The SEC intends for WKSI BDCs and CEFs to avail themselves of the flexibility to take advantage of market windows, structure terms of securities on a real-time basis to accommodate investor demand and determine or change the plan of distribution in response to changing market conditions.  The SEC notes that WKSIs using an automatic shelf registration statement are able to pay filing fees at any time in advance of a shelf takedown or on a “pay-as-you-go” basis at the time of each takedown off the shelf registration statement in an amount calculated for that takedown. 

Omitting Information from a Base Prospectus and Prospectus Supplements

The SEC amended Rule 424(f) under the Securities Act to enable an Affected Fund to file any type of prospectus enumerated in Rule 424(b) to update, or to include information omitted from, a prospectus or in connection with a shelf takedown.  The SEC also amended Rule 497 under the Securities Act to provide that Rule 424 would be the exclusive Rule for Affected Funds to file a prospectus supplement other than an advertisement that is deemed to be a prospectus under Rule 482. 

The SEC also adopted amendments to Rule 430B under the Securities Act.  Among other things, those amendments enable a WKSI that files an automatic shelf registration statement to omit the plan of distribution and information as to whether the offering is a primary one or an offering on behalf of selling security holders.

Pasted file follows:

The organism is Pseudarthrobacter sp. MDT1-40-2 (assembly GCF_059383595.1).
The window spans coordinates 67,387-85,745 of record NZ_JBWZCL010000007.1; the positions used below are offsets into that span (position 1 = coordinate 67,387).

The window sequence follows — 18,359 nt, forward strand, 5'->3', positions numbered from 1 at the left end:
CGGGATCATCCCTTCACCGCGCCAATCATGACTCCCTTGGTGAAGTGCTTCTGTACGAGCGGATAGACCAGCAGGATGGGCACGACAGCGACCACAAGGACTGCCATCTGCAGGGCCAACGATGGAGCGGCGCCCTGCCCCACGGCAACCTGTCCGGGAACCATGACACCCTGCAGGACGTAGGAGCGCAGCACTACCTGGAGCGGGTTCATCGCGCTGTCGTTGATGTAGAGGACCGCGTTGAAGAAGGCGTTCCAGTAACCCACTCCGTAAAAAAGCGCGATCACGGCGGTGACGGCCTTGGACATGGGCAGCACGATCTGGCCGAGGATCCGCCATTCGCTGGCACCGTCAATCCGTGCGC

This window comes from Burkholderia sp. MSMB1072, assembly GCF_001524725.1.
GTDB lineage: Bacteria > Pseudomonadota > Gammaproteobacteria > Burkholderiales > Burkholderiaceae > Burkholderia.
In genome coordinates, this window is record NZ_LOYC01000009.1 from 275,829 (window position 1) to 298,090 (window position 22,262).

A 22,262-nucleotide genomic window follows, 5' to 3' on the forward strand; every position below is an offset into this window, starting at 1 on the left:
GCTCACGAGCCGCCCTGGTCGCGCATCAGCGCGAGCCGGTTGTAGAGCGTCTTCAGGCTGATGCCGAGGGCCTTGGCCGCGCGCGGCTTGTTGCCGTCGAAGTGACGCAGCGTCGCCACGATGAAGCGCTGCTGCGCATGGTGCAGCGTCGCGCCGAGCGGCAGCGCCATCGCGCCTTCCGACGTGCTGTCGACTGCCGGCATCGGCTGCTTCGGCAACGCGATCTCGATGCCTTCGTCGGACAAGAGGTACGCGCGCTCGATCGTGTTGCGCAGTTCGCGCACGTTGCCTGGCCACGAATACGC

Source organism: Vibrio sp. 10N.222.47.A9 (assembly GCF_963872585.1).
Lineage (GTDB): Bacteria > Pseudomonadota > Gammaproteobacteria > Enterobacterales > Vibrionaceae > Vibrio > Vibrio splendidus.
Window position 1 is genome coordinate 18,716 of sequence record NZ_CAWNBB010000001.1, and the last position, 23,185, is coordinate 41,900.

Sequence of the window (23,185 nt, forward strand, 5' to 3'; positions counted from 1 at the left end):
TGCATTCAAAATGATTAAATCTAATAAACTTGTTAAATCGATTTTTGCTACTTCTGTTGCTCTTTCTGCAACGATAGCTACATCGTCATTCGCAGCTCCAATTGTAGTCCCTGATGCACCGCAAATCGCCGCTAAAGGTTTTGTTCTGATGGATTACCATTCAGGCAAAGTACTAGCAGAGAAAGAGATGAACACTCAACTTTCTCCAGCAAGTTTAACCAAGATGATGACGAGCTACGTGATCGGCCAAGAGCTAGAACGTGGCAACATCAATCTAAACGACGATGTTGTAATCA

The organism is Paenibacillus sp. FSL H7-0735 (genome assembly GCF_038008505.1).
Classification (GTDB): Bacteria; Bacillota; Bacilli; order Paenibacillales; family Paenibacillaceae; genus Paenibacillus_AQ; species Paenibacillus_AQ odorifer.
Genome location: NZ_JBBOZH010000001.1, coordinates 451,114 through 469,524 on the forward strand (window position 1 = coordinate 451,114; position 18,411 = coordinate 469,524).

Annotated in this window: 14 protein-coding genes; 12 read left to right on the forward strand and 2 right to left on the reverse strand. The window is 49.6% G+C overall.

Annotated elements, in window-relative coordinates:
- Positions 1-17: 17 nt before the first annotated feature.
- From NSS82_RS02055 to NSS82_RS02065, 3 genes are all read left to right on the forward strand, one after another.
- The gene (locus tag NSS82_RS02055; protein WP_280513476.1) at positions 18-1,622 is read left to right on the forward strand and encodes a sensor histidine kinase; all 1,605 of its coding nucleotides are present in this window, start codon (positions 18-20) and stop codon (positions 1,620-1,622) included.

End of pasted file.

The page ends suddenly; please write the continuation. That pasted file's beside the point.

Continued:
Well-Known Seasoned Issuer Status. 

The SEC noted that Affected Funds that qualify as WKSIs will be able to file a registration statement or amendment that becomes effective automatically in a broader variety of contexts than a non-WKSI.  In addition, subject to certain conditions, a WKSI may communicate at any time, including through a free writing prospectus, without violating the “gun-jumping” provisions of the Securities Act.

WKSI Definition. The SEC amended Rule 405 under the Securities Act to enable Affected Funds to qualify as WKSIs. 

WKSI Eligibility. As noted above, a BDC or CEF must be current and timely in its reporting and generally must have at least $700 million in public float in order to qualify as a WKSI.

Ineligible Issuer Definition. 

      • A registered CEF would be ineligible to be a WKSI if it failed to file all reports and materials required to be filed under Section 30 of the 1940 Act during the preceding 12 months.
      • In addition, an Affected Fund would be deemed to be ineligible if within the past three years its investment adviser, including any sub-adviser, was the subject of any judicial or administrative decree or order arising out of a governmental action that determines the investment adviser aided or abetted or caused the affected fund to have violated the anti-fraud provisions of the Federal securities laws.3  

Automatic or Immediate Effectiveness for Filings by Affected Funds Conducting Certain Continuous Offerings

The SEC expanded the scope of Rule 486 under the Securities Act to permit any registered CEF or BDC that conducts continuous offerings under Rule 415(a)(1)(ix) (e.g., a continuously-offered tender offer fund) to file post-effective amendments and certain registration statements that are either immediately effective upon filing under Rule 486(b) or automatically effective 60 days after filing under Rule 486(a).  The Rule currently applies only to interval CEFs.